SAWITRI

Theatre Group Mississauga

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REVIEW: WHERE THERE’S A WILL (SAWITRI THEATRE)

APRIL 22, 2018 JENNIFER ENCHIN

Where There’s A Will comes to the Alumnae Theatre in Toronto

Sawitri Theatre‘s Where There’s A Will, currently playing at the Alumnae Theatre, is a wildly clever two-act comedy penned by renowned Indian playwright Mahesh Dattani. The play shines a light on the lives of a dysfunctional middle-class Indian family as they verbally duke out their deep-seated inter-familial qualms.

David Huband leads the pack as Hasmukh Mehta, the grumpy, harsh-tongued dad. He’s the head of the family and lets everyone know it. He resents his free-loading millennial son, Ajit (Siddhant Sawant), he loathes his wife, Sonal (Jasmine Sawant), and is highly suspicious of his daughter-in-law, Preeti (Carlotta Massoletti) who is, in his eyes, “as sly as a snake.” When Hasmukh unexpectedly passes away, the household is turned upside down as the family scrambles to fulfill the terms of his strangely demanding will.

It’s very clear that playwright Mahesh Dattani has a knack for that good ol’ relatable situational comedy. There were several moments during the show where I sincerely giggled my head off. One that was particularly funny to me was when a fight broke out over the issue of whether or not Sonal should make more parathas. It was the kind of quick-fire argument you’d find on any given episode of Seinfeld, and this specific bit is totally sitcom worthy. These funny moments of wordplay are peppered throughout Dattani’s fine script and give the show a boost.

The material is strong in this way, but the overall production didn’t totally make the mark for me. Though individually very talented in their own right, the cast lacked chemistry as a group. I didn’t quite believe that they could be a family in real life, let alone in the universe of the play. On top of this palpable disconnect, there were several moments where lines were flubbed, and this continuously would take me out of the moment. I’m not sure if it was due to lack of rehearsal or lack of direction, but unfortunately I found that Sawitri’s interpretation didn’t do the script justice.

The characters for me were very one-note, and thus together didn’t reach full-on wacky sitcom family status, which I could see the script was just begging for.

There was, however, a bright spot in this sometimes uneven performance. All of those funny bits I was talking about earlier were executed with dead pan wit by Jasmine Sawant (Sonal). Her seamlessly delivered punch lines were refreshing amongst the stumbles.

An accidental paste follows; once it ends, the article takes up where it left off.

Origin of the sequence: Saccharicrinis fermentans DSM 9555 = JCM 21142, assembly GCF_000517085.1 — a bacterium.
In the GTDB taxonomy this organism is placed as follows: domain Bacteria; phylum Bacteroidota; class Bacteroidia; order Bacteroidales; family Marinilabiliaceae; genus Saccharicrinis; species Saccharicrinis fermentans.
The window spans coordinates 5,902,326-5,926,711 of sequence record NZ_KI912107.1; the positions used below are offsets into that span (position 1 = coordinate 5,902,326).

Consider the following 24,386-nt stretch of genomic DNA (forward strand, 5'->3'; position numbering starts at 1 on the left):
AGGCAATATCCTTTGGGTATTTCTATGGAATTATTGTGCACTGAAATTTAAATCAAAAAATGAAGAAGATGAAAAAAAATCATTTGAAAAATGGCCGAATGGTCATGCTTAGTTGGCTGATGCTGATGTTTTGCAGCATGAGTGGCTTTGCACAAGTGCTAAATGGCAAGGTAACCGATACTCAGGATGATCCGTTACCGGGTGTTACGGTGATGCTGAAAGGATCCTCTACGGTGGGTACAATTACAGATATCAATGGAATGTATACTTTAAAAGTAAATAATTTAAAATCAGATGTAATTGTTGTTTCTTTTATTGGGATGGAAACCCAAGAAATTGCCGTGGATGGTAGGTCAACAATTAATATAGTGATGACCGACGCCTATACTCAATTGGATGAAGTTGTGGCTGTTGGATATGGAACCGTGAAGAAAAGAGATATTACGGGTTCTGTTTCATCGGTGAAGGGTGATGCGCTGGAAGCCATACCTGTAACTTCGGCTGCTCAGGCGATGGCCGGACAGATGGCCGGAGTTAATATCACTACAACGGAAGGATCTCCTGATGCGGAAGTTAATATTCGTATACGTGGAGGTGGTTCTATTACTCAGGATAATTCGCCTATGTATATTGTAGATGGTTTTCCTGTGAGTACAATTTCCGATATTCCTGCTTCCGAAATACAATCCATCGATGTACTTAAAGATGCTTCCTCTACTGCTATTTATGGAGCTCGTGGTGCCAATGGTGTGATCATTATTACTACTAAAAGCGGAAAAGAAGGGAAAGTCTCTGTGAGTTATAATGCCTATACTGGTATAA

Where There’s A Will wasn’t everything I had hoped it would be, but despite the occasional bout of clumsiness and confusion on stage, I could still appreciate the humour in Dattani’s highly unique and entertaining story.

Review by Mayank Bhatt on Generally About Books – October 31, 2015 at 15:30
“Controlled performance on stage is never easy, and even when an actor achieves it, the audience seldom, if at all, realizes the tremendous effort that goes into underplaying a role. Such expertise and ease comes with age and experience. A veteran thespian can be expected to pull it off quite effortlessly, but when callow actors do that, it is surprising, and refreshing. Of the many surprises that Case # 99 periodically sprung on the audience the Saturday evening I saw the play at Sampradaya earlier this month, the biggest and the most pleasant was the virtuoso performances by the three young actors who performed the only roles in the play. Their performances were so taut that there wasn’t a step was out of place, or an emotion that was excessive or unnecessary.”

Review by Mayank Bhatt on Generally About Books – September 28, 2013 at 16:33
“Sawitri’s actors lived the characters. The performances were uniformly superior…What makes the production memorable is the nuanced understanding of each character and the motivation that each of them have to do what they do, leading to a tragic climax. The minimalist stage design, depending more on the lighting, enabled the audience to directly connect with the characters on the stage, and moreover, enabled for a smoother flow of the narrative.”

Review by Shagorika Easwar for Desi News – Volume 17 Issue 1 January 2013
“Sawitri..bringing meaningful, accessible theatre that resonates with its audiences…..Theatre as good as this deserves our committed support.”

Anindo Hazra on FB, PhD Candidate, YorkUniversity – Jan 14, 2013 at 6:14pm
“Thanks …Sawitri for a wonderful production……Kudos to Pagnan, a young talent who will, no doubt, continue to flourish, and the Sawitri Theatre Group for reviving an early work by Dattani.”

Anindita Kumar on FB – December 19, 2012 at 3:29pm (Audience Member)
“Hey Jasmine amazing performance by all of you. It was very well directed and I loved the set design and use of space. Congratulations to the cast and crew.”

Review by Bhaswaati Ghosh for MyBindi online – 2012
“sawitri’s cast of actors does justice to all the different characters….one has to commend director, Christina Collins, who dealt with the subject matter deftly….Equally noteworthy is the work of set and lighting designer, Joe Pagnan…clever and effective.”